Gordon Research Conference on: NUCLEAR WASTE and ENERGY Prague, 1996


Igor N.Beckman




            Taking into account the widespread use of nuclear energy for electricity generation and its potential for heat production, it is clear that sound, safe and efficient radioactive waste management is a necessary component of the nuclear industry. As in the field of nuclear waster, the activities in nuclear safety are geared both to information collection, analysis and exchange, expert assistance, advice and services in specific situations and work on establishing international norms. Activities included technical guidance to the countries of former Soviet Union on minimizing radioactive wastes from nuclear fuel cycle facilities; a development of quality assurance and control for radioactive waste packages and advanced technologies for processing radioactive wasters, and for sitting, design, construction, operation, closure and post closure of radioactive waste disposal facilities. A new policy, regulation and planning for decommissioning large unclear facilities was proposed.

            In the Moscow State University progress has been made in these research programs: radiochemical aspects of the development of nuclear power, safety of nuclear installations, radioactive waste management, integrated systems for separation of radionuclides, marine radioactivity monitoring, ets. Our efforts on the nuclear fuel cycle facilities while minimising their environmental and health impact. Radioactive waster management was sponsored through co-ordinated research programmes on the use of inorganic fibrous adsorbents and membrane extractors to concentrate radionuclide in waste streams in to solid materials and on waste treatment and immobilisation technologies.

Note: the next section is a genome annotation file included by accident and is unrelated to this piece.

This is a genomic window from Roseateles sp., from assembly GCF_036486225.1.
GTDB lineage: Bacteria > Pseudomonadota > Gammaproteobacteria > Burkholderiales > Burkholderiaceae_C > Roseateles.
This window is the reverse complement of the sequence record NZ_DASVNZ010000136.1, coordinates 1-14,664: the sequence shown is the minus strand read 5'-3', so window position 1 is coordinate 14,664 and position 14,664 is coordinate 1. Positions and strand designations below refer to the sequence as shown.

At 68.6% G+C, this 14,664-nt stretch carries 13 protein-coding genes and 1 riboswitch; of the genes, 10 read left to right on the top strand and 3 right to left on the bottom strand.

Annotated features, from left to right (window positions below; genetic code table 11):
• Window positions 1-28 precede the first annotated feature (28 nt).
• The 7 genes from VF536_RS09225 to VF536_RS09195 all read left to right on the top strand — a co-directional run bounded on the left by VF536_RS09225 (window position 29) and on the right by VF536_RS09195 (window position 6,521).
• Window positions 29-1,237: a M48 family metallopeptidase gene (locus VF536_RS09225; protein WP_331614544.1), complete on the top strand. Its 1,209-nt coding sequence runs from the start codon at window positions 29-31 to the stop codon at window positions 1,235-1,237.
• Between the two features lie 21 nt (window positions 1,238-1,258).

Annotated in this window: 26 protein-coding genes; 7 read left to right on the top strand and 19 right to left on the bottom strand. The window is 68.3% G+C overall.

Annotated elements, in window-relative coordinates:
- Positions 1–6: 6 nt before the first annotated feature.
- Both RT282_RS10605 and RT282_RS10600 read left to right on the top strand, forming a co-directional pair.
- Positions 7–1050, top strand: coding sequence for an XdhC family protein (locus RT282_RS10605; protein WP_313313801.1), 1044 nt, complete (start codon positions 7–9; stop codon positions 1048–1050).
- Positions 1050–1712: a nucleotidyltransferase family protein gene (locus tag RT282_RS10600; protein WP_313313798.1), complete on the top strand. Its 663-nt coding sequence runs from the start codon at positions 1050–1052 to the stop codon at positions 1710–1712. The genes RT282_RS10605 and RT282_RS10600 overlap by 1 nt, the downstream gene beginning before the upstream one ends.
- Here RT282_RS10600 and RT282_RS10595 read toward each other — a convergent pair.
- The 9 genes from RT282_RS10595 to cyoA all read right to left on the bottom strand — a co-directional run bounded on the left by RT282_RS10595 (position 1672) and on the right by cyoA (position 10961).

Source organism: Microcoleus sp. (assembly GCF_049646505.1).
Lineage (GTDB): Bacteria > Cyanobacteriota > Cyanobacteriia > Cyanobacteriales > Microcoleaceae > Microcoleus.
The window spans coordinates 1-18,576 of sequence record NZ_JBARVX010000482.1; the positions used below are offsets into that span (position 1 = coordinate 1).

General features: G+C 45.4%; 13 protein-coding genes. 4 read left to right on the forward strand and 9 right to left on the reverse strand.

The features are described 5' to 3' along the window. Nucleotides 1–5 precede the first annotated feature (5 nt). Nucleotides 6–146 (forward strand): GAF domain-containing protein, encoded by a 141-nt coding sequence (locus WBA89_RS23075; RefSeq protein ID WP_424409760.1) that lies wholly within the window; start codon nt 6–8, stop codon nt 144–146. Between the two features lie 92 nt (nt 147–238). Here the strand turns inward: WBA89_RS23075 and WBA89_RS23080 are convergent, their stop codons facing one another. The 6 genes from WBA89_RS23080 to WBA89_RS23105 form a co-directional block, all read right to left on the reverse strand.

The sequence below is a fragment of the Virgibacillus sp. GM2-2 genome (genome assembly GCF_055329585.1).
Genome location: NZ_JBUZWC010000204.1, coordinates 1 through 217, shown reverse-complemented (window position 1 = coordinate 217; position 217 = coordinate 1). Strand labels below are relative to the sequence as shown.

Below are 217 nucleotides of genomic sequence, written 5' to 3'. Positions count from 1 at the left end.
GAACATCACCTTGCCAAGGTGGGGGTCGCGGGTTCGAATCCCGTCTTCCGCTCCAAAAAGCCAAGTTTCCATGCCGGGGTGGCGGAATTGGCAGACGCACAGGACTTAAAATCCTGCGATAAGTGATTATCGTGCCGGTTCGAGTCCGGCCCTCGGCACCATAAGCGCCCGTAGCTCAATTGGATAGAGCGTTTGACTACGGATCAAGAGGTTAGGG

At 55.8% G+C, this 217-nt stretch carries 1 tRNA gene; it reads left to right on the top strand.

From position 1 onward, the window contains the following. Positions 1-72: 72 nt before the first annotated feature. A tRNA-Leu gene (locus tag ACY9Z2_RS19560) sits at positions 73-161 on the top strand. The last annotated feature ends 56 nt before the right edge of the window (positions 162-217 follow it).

This report describes the application of risk methodology to solve the problem of radioactive waste management. The most attention will be paid efforts that should be undertaken for the reduction of radiation sources. The work concentration mainly on the radon risk estimation and classification, requirements for limiting radiation exposure due to radionuclides from nuclear waste and the optimum radionuclide risk reduction processes.

            The rapid increase in the utilisation of risk assessment, since the presentation in 1983 of an analytical paradigm, has raised numerous and difficult scientific and policy issues. This report describe insights as risk assessment has moved from relatively simple default approaches toward addressing the complexities of exposure scenarios and radiochemical toxicities. Risk assessment must improve to assist in decision-making despite limitations of available information and human understanding. Mathematical modelling, pharmacokinetics, mexanism of toxicity-these must be pathways to greater clarity and conciseness, not just complexity and technical sophistication. It is this context that makes risk assessment such a challenging multidisciplinary field. The report demonstrate that developing a flow from information-gathering to analysis to discussion to decision is still a challenge, even within the risk assessment/management/communication fields. The  languages of mathematics and human speech must come together to facilitate discussion and decision-making if risk assessment and risk management are to achieve the success that society desires from them.